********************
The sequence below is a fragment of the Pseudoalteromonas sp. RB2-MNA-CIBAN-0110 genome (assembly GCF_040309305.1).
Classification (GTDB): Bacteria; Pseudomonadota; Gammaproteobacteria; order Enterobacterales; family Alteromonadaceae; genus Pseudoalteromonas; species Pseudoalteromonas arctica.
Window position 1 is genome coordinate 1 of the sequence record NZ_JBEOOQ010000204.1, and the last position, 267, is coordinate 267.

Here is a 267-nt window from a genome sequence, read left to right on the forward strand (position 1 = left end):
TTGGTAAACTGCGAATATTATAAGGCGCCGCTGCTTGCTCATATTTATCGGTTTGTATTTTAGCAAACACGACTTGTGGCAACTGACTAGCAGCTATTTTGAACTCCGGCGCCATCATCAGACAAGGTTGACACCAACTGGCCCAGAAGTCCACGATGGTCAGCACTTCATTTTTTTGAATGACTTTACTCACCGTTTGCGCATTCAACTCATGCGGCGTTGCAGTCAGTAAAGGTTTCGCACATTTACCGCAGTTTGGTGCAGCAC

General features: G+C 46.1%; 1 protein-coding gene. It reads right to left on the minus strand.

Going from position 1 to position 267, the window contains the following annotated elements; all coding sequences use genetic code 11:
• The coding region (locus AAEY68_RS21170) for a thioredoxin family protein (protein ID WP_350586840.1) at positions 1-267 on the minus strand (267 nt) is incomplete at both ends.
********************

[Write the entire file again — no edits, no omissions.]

The sequence below is a fragment of the Pseudoalteromonas sp. RB2-MNA-CIBAN-0110 genome (assembly GCF_040309305.1).
Classification (GTDB): Bacteria; Pseudomonadota; Gammaproteobacteria; order Enterobacterales; family Alteromonadaceae; genus Pseudoalteromonas; species Pseudoalteromonas arctica.
Window position 1 is genome coordinate 1 of the sequence record NZ_JBEOOQ010000204.1, and the last position, 267, is coordinate 267.

Here is a 267-nt window from a genome sequence, read left to right on the forward strand (position 1 = left end):
TTGGTAAACTGCGAATATTATAAGGCGCCGCTGCTTGCTCATATTTATCGGTTTGTATTTTAGCAAACACGACTTGTGGCAACTGACTAGCAGCTATTTTGAACTCCGGCGCCATCATCAGACAAGGTTGACACCAACTGGCCCAGAAGTCCACGATGGTCAGCACTTCATTTTTTTGAATGACTTTACTCACCGTTTGCGCATTCAACTCATGCGGCGTTGCAGTCAGTAAAGGTTTCGCACATTTACCGCAGTTTGGTGCAGCAC

General features: G+C 46.1%; 1 protein-coding gene. It reads right to left on the minus strand.

Going from position 1 to position 267, the window contains the following annotated elements; all coding sequences use genetic code 11:
• The coding region (locus AAEY68_RS21170) for a thioredoxin family protein (protein ID WP_350586840.1) at positions 1-267 on the minus strand (267 nt) is incomplete at both ends.